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There has long been a debate about which kind of personality is better in an office setting: a thoughtful, introverted personality, or a social, extroverted one. The truth is, both types of people are good for the workplace. Introverts, extroverts, and personalities that fall somewhere in between all bring something different to the table. Introverts are generally thought of as quiet and less sociable, while extroverts are thought of as outgoing and confident.
If you have introverts, extroverts, or a mix of both in the office, check out the ways they generally prefer to work in the office:
Introverts in the Office
Introverts in the office tend to like to work on projects alone, because it doing so gives them time to reflect on important decisions. They generally prefer a quieter workspace, without distractions. Introverts also tend to like communication via email or in writing, rather than face-to-face interactions. This gives them time to reflect on an answer, instead of spitting something out right away. Introverts are great at paying attention to details and using their critical thinking skills when it comes to a problem.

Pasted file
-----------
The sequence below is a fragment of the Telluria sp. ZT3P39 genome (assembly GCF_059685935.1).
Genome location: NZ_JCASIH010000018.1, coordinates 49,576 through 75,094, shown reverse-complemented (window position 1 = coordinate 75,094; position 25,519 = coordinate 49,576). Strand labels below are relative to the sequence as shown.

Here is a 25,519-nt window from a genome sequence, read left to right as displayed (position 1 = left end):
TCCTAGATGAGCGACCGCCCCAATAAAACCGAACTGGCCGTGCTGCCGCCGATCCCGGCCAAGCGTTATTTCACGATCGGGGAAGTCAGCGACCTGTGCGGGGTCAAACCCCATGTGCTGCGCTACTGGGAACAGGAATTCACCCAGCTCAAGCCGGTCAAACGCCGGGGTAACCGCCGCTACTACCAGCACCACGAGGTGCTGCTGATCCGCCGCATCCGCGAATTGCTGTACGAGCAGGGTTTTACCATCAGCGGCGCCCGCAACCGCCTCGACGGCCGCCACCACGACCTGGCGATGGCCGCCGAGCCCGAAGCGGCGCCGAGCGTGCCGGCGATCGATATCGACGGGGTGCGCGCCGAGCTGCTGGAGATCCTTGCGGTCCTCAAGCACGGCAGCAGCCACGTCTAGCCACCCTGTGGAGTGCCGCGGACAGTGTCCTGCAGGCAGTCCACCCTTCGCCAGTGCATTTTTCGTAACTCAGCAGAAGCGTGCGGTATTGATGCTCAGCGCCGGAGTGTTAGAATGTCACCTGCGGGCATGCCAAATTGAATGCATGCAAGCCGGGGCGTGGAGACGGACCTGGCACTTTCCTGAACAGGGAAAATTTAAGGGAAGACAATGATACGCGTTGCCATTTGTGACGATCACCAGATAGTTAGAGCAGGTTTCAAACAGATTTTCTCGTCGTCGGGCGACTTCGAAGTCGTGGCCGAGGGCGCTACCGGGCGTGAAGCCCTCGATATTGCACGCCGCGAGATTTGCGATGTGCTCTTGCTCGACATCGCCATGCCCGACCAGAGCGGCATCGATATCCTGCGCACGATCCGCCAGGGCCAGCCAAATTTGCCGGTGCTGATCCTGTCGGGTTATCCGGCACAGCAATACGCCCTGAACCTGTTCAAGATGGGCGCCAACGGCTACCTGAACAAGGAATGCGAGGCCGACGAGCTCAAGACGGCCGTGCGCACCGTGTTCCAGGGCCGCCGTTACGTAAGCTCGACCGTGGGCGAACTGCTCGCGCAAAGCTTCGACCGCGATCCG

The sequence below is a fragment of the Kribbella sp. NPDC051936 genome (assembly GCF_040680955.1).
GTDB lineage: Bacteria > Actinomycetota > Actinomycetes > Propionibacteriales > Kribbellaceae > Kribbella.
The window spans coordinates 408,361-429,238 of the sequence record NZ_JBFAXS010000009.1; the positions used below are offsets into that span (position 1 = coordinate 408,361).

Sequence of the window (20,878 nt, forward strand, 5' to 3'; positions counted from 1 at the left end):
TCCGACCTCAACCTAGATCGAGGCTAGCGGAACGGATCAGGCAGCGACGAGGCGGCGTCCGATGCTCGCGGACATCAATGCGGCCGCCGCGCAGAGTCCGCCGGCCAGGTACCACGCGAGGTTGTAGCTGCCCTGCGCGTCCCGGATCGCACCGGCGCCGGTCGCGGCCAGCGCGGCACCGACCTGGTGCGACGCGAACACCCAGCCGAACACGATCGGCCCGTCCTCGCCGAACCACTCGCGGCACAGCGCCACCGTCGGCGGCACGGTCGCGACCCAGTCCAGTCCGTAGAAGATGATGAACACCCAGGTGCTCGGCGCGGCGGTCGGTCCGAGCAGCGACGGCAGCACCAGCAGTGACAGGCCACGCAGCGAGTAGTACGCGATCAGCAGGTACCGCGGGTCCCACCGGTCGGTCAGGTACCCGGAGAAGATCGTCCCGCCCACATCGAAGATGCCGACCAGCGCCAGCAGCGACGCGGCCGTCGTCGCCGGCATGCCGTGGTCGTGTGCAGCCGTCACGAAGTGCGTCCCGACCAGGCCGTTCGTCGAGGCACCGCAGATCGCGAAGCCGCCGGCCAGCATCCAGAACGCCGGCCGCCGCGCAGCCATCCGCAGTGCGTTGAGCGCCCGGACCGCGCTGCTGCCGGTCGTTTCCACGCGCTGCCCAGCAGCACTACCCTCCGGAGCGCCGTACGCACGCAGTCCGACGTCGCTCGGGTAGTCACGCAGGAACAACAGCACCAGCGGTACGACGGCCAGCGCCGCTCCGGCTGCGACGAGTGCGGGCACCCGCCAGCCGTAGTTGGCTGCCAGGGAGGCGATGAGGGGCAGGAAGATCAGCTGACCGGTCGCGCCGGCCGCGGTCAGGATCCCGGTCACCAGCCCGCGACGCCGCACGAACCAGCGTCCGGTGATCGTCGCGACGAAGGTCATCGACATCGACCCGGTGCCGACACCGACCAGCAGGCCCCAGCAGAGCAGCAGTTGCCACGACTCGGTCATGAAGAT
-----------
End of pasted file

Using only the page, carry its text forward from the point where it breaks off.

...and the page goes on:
Extroverts in the Office
Extroverts are generally more social in professional environments and enjoy working with teams. They generally like to brainstorm solutions to problems in a group instead of by themselves. They prefer to voice their ideas right away, as opposed to introverts who like time to think about it. Extroverts are enthusiastic and motivating, and generally enjoy a fast-paced work environment.
Even if it’s easy for you to identify one way or the other, many people can’t be defined as an introvert or an extrovert because they possess the qualities of both. While it is good to note how people work best, labeling someone an introvert or an extravert shouldn’t necessarily define their workplace needs.
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